If you don't have word pieces at all, no problem! Just have students decorate their popsicles with stickers!

I hope you're having a wonderful weekend!

If you're interested in more frozen fun, check out my blog post about an ice cream theme!

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Saturday, April 21, 2018

Watermelon Fun in Speech!

Let's have some watermelon fun in speech! The end of the school year is quickly approaching and a little watermelon theme is a great way to lead into summer break! When I think of summer, watermelon is the first thing that comes to my mind!
*This post contains Amazon Affiliate links*

Let's talk about some fun and practical crafts! Crafts are great reinforcers and keep students focused between turns! 
Students will love making these watermelons! There are two options - use word pieces or bingo daubers!

Materials Needed:
- Paper plates (choose the kind that are flat-ish)
- Word Pieces (you can find them in my articulation crafts or speech therapy crafts bundles)
- Scissors
- Glue 

Steps: 
1. Cut the paper plate in half
2. Students color, cut, and glue their word pieces around the paper plate in a semi-circle. The pieces in the outer semi-circle should be green and the rest of the pieces should be pink or red! 
3. OR Students can use green and red/pink bingo daubers 
Easy peasy! The watermelon with the word pieces features categories sheets! These crafts can be used for all sorts of goals - not just for articulation! For instance, after a student names items in a category they can glue the category onto their watermelon! 

You can also have students create a color base with the bingo daubers and then they can glue on just a few word pieces (they can glue them maybe every 3 or 4 inches apart). 

My July Articulation Game Boards features four fun themes - including watermelon! 
My Articulation Game Board Bundle is one of my favorite creations! Students LOVE collecting them throughout the year and they make great homework activities. Games don't feel like homework! :) 

Another fun craft you can create are watermelon pacing sticks! 
I used Darice's Colorful Foam popsicle sticks and watermelon stickers I found in the Target Dollar Spot! You could also have students just glue on little black dots to represent watermelon seeds!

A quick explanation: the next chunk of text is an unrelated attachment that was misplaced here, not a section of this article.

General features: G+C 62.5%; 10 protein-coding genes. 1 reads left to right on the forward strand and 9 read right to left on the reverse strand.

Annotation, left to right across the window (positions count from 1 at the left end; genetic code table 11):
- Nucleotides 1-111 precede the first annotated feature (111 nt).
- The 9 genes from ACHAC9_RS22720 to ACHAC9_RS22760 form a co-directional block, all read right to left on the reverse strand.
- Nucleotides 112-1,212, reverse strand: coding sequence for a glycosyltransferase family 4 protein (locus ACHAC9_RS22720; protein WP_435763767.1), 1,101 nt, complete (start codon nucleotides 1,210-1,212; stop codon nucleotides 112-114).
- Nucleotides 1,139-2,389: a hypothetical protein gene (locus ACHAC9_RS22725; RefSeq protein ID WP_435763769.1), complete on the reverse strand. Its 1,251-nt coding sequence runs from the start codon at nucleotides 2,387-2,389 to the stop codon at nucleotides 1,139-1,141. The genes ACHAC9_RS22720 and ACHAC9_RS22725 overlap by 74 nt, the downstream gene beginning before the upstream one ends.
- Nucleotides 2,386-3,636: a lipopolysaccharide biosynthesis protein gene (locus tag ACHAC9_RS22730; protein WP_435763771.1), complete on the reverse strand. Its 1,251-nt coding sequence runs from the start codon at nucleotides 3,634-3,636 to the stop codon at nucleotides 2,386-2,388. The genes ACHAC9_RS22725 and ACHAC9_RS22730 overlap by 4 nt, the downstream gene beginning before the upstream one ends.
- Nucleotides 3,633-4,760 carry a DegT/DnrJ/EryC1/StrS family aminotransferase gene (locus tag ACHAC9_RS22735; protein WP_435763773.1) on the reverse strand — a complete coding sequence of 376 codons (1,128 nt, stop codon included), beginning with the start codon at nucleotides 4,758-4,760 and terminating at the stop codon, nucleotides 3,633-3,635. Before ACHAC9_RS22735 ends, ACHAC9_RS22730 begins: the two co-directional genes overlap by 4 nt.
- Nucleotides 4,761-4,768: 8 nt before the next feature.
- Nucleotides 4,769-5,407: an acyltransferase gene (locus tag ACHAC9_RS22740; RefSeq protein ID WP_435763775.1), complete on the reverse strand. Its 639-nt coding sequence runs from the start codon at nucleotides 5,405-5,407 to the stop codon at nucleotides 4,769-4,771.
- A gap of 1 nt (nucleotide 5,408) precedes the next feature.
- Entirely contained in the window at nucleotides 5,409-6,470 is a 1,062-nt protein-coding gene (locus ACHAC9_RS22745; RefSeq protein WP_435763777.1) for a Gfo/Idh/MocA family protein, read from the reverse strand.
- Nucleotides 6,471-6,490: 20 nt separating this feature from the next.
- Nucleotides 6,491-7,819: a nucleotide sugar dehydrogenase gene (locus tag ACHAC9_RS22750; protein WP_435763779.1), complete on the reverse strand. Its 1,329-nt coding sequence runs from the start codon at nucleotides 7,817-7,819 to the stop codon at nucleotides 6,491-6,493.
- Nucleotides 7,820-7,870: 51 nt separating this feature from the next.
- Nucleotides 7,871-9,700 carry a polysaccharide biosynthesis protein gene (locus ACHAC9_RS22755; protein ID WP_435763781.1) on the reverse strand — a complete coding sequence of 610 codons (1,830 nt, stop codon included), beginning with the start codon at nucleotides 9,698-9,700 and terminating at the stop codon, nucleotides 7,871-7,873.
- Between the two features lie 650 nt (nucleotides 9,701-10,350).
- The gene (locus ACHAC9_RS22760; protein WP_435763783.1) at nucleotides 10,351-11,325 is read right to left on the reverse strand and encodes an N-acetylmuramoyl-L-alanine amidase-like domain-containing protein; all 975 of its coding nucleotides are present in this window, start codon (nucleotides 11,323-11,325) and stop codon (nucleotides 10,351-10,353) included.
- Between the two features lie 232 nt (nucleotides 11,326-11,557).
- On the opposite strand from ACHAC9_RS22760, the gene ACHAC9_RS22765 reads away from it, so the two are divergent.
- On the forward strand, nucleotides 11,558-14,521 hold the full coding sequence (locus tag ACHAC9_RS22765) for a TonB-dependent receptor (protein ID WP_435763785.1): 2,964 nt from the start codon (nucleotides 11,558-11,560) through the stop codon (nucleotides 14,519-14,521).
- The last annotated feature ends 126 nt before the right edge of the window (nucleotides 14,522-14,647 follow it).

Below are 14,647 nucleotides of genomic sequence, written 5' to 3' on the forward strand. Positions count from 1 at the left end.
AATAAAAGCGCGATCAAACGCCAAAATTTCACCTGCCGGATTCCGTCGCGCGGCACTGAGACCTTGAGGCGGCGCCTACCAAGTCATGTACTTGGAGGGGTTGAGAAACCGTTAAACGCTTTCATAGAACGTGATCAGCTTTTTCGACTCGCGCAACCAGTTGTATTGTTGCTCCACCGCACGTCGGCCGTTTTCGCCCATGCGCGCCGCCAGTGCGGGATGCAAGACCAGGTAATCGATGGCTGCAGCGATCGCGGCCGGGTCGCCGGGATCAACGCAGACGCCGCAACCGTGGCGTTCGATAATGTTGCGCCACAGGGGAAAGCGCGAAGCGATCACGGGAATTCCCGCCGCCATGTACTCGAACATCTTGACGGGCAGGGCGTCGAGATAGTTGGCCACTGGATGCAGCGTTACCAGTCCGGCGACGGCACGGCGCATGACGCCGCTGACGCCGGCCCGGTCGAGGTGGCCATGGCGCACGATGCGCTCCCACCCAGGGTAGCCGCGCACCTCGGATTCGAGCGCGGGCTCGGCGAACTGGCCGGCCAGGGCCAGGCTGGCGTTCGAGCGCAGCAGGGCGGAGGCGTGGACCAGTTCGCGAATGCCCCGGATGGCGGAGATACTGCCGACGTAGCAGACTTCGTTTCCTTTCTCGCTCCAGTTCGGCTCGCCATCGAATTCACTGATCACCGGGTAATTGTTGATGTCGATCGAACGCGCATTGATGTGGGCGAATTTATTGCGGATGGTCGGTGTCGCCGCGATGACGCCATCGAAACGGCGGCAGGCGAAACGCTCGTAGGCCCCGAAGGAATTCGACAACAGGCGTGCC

If you have a student that benefits from pacing sticks, you can truly find a way to incorporate them into any theme! You just need some popsicle sticks and themed stickers! 

Pacing sticks are great for students who stutter. They can touch each sticker on the pacing stick to create a flexible pace. They can also use them to aid in pausing and phrasing! I also love using pacing sticks with students who exhibit final consonant deletion. This helps them gain awareness that words consist of a variety of sounds. Just put three stickers on the pacing stick to represent the CVC word! 

You can also use these sticks for articulation drills! Challenge students to squeeze in as many stickers as possible (they can use front and back) and then they can touch a sticker each time they practice a word! Pacing sticks can truly be used with mixed groups! 

Lastly, let's talk about a fun book! 
The Watermelon Seed by Greg Pizzoli is fantastic! The illustrations are just wonderful and it's funny! It's about a crocodile that loves watermelon, but one day he accidentally swallows a seed! He begins to worry (maybe a watermelon will grow inside him and vines will come out of his ears?! haha) and he eventually burps it up and swears to never eat watermelon again...... well, maybe a little piece here and there won't hurt him. haha